Close supply side gaps to crub film piracy: Asha Swarup

    Mumbai: "The Government does not favor the recommendations of the draft optical disk policy on combating piracy as the suggestions by industry would lead to the creation of a regime of inspectors that would go against the grain of the policy of liberalization," Union Ministry of Information & Broadcasting secretary Asha Swarup mentioned at the inaugural session of FICCI-FRAMES 2008.
    FICCI FRAMES 2008 kicked off in Mumbai today. The inaugural session also saw the release of the FICCI-PwC report on the Indian entertainment industry and the FICCI Amarchand Mangaldas Law book.
    Swarup, while acknowledging that the menace of piracy in the entertainment and media industry was huge, said the problem had to be tackled by closing the supply side gaps. A possible way, she said, was to release films and ‘C’ and ‘D’ class towns on digital formats. The secretary noted the observations by FICCI MP & President Rajeev Chandrasekhar; FICCI Entertainment Committee & Yash Raj Films chairman Yash Chopra; and FICCI Entertainment Committee co-chairman & Multi Screen Media CEO Kunal Dasgupta.
    To the concern expressed on piracy and banning of films, Swarup pointed out that it was unfortunate that recent films like Jodhaa Akbar and Aaja Nach Le have met with this fate after having been cleared by the Censor Board of India. "The I&B Ministry, in consultation with the Ministry of Home Affairs, will see how best we can tackle the issue," she assured the delegates.
    Over 2500 Indian and foreign delegates from 17 countries are attending the three-day FICCI-FRAMES 2008. Foreign representation comes from countries like Australia, Canada, France Germany, Greece, Hong Kong, Italy, Malaysia, Pakistan, South Africa, Thailand, UAE, the UK, USA, Korea, Switzerland, and New Zealand.
    FICCI-FRAMES 2008 unfolds against the backdrop of a 17 per cent growth in the Indian Entertainment & Media (E&M) industry in 2007 over the previous year. The industry reached an estimated size of Rs 513 billion (Rs 51,300 crores) in 2007, up from Rs 438 billion in 2006. In the last four years 2004-2007, the industry recorded a cumulative growth of 19 per cent on an overall basis, according to the FICCI- PwC Report on Indian Entertainment and Media Industry 2008.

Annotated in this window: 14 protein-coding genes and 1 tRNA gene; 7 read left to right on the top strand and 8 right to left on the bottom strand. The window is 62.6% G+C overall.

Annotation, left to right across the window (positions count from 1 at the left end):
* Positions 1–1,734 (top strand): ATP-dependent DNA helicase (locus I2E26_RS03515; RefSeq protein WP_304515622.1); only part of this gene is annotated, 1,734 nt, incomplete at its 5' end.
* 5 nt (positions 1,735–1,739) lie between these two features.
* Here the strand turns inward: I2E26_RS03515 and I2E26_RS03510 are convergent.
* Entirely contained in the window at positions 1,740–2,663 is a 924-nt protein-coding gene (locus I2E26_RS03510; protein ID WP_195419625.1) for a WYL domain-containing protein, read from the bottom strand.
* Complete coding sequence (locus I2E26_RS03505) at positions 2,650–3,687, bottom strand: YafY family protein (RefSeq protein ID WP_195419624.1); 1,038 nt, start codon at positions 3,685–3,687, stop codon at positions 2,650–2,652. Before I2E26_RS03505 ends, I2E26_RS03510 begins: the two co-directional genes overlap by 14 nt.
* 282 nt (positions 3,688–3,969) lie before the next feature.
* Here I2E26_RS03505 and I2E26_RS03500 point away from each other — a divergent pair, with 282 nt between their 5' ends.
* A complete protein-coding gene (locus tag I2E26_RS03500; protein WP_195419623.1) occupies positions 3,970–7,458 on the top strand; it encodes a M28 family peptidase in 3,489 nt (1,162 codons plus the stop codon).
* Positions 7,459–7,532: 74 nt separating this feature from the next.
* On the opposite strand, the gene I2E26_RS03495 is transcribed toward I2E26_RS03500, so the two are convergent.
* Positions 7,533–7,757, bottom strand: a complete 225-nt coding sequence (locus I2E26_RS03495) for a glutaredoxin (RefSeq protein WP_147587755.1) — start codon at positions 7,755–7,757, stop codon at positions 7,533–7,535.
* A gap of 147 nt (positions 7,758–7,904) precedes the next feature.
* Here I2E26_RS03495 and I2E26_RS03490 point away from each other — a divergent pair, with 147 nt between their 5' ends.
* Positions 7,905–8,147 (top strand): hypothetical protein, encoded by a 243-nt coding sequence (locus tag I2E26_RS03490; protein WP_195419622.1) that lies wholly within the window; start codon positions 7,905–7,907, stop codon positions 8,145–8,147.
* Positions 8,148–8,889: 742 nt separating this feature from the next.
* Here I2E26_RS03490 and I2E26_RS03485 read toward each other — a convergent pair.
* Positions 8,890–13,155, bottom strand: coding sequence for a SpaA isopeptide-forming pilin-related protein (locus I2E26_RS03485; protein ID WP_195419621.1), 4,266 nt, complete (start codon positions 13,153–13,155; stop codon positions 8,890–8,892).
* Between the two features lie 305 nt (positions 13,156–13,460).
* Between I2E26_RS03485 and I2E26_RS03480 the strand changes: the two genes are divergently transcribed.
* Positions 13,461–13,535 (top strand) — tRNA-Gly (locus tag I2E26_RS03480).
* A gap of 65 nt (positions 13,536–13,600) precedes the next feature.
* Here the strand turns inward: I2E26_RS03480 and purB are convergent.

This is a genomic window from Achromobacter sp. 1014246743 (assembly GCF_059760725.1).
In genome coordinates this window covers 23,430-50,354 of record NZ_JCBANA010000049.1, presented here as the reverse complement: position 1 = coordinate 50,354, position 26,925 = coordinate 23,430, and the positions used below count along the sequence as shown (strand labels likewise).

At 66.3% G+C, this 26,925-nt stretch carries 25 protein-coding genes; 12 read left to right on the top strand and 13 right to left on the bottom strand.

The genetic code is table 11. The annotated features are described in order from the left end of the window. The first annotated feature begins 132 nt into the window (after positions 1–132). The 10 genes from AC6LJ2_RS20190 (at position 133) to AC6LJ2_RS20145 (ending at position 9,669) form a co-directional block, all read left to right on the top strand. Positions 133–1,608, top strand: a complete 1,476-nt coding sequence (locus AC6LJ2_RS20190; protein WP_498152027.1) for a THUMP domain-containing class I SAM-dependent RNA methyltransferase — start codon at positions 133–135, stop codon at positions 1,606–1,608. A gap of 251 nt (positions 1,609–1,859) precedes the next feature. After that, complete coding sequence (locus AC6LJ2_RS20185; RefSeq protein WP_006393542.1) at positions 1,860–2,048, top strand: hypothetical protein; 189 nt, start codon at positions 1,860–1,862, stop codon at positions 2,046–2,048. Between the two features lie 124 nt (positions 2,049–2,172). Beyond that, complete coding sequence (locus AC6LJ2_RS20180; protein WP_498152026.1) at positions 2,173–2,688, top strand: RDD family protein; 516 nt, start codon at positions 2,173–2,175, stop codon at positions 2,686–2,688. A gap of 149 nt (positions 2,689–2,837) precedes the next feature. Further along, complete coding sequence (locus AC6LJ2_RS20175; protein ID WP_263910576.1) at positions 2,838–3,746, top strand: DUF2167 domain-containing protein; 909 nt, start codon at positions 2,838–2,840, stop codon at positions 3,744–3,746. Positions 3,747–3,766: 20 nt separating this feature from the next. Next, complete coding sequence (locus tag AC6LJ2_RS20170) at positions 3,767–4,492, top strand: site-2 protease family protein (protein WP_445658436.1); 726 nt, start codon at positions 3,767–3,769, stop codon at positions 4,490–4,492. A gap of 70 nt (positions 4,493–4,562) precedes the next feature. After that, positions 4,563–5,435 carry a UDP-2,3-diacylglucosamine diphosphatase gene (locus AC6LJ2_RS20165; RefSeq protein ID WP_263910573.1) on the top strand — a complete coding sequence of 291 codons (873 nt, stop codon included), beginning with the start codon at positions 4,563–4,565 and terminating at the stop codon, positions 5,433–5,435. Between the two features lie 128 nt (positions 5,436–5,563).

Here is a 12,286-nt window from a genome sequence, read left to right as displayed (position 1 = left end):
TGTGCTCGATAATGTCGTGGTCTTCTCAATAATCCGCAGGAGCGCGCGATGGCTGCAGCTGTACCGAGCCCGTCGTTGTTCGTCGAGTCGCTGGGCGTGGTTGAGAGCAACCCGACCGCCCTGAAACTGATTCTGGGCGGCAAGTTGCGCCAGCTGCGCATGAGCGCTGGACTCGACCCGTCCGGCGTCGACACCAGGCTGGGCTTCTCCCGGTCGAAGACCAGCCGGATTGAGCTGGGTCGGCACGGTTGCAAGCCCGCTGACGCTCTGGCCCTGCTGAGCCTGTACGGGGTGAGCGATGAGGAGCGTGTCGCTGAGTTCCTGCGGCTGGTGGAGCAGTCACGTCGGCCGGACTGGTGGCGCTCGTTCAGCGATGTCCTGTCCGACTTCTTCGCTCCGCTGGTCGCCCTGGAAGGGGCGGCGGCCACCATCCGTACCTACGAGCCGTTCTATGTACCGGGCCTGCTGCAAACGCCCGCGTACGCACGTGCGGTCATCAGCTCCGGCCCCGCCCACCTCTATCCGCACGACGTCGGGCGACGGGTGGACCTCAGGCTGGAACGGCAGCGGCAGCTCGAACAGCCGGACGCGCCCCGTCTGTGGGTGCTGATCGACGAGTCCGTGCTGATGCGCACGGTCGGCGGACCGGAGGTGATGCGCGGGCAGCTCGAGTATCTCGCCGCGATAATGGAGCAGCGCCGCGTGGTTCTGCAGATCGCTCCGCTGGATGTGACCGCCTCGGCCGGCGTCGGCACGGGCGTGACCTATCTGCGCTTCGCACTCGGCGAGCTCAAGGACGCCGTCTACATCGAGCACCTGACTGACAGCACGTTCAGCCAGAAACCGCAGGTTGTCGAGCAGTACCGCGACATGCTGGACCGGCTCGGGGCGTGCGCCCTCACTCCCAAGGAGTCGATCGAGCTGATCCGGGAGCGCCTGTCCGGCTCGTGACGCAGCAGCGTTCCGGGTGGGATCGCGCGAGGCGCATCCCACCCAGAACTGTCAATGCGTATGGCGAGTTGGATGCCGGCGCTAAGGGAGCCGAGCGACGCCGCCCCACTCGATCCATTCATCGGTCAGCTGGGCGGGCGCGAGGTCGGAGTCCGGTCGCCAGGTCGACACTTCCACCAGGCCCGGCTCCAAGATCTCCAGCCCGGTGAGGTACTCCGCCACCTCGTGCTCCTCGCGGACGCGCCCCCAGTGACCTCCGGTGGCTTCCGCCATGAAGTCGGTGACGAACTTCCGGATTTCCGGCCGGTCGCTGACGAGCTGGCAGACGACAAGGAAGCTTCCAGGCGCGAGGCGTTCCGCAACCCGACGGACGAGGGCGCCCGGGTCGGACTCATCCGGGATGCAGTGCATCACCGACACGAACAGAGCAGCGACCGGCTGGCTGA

The inaugural session was also addressed by European Commission European commissioner, information society & media Viviane Reding; Canada assistant deputy minister, investment, innovation and sectors, foreign affairs and international trade Stewart Beck; Ambassador of Switzerland to India Dominique Dreyer; and Reliance Entertainment chairman and FICCI Convergence Committee chairman Amit Khanna.
    Swarup expressed satisfaction that Pakistani films were being released in India and Indian films like Taare Zameen Par were getting an entry into Pakistan. She hoped that with a new democratic government in place in Pakistan, the situation will further improve and more Indian films would be screened in that country.
    She emphasized the need for development of content for TV viewers, especially for children. Currently, TV content was focused on just a small section of the viewers, she said, and called for innovative content for all sections of the viewers.
    Rajeev Chandrasekhar, in his address, noted that the entertainment industry today had a reached a point of critical mass from the early goals of nine years ago. "I believe that this industry is poised to achieve the scale and size required to be global in terms of its value and presence," he said.
    The challenge for the entertainment industry over the next few years, he said, was to scale up and become globally relevant – relevant to the capital markets and investors, relevant to consumers of entertainment all over the world and to producers of entertainment all over the world.
    "Scaling up for entrepreneurial companies is not a trivial task – It requires a mind set and approach that’s quite different from the proprietary approach to running companies. I look forward to the day where just like we have names like Infosys and TCS in infotech and software services, and Reliance and Airtel in telecom services, we can also have entertainment industry names and brands that are globally relevant," he said.
    He also said that the biggest challenge to scaling up the industry was the issue of human assets. The government, he said, must look into this issue as a critical focus area and look at rapidly creating capacity in terms of either new institutes in the country or partnerships with neighboring institutions.
    Yash Chopra, while addressing the growth in the entertainment and media space, appealed to the industry to fight piracy. "The problem of piracy is very real and we have to collectively fight it," said Chopra.
    Dasgupta, on the other hand, cited the example of the recent film Jab We Met to drive home the point of the changing market dynamics. "The movie’s legitimate DVD sales have been that of 8 million so far. This is a record in itself and moreover, being legitimate sales, has benefited Moser Baer, which released the home video of the film.
    Additionally, the satellite rights of the film were also sold on a per screening basis to various broadcasters. The entire cost of production of the film was recovered one and a half times over in television rights alone," he said.
    He added, "There will be at least 600 new channels in the next five years. India is the hottest market to be in at present. From a content point of view, we are on a roll. However, our biggest concern is that our rating system is not good enough to capture the nuances of the actual audience share."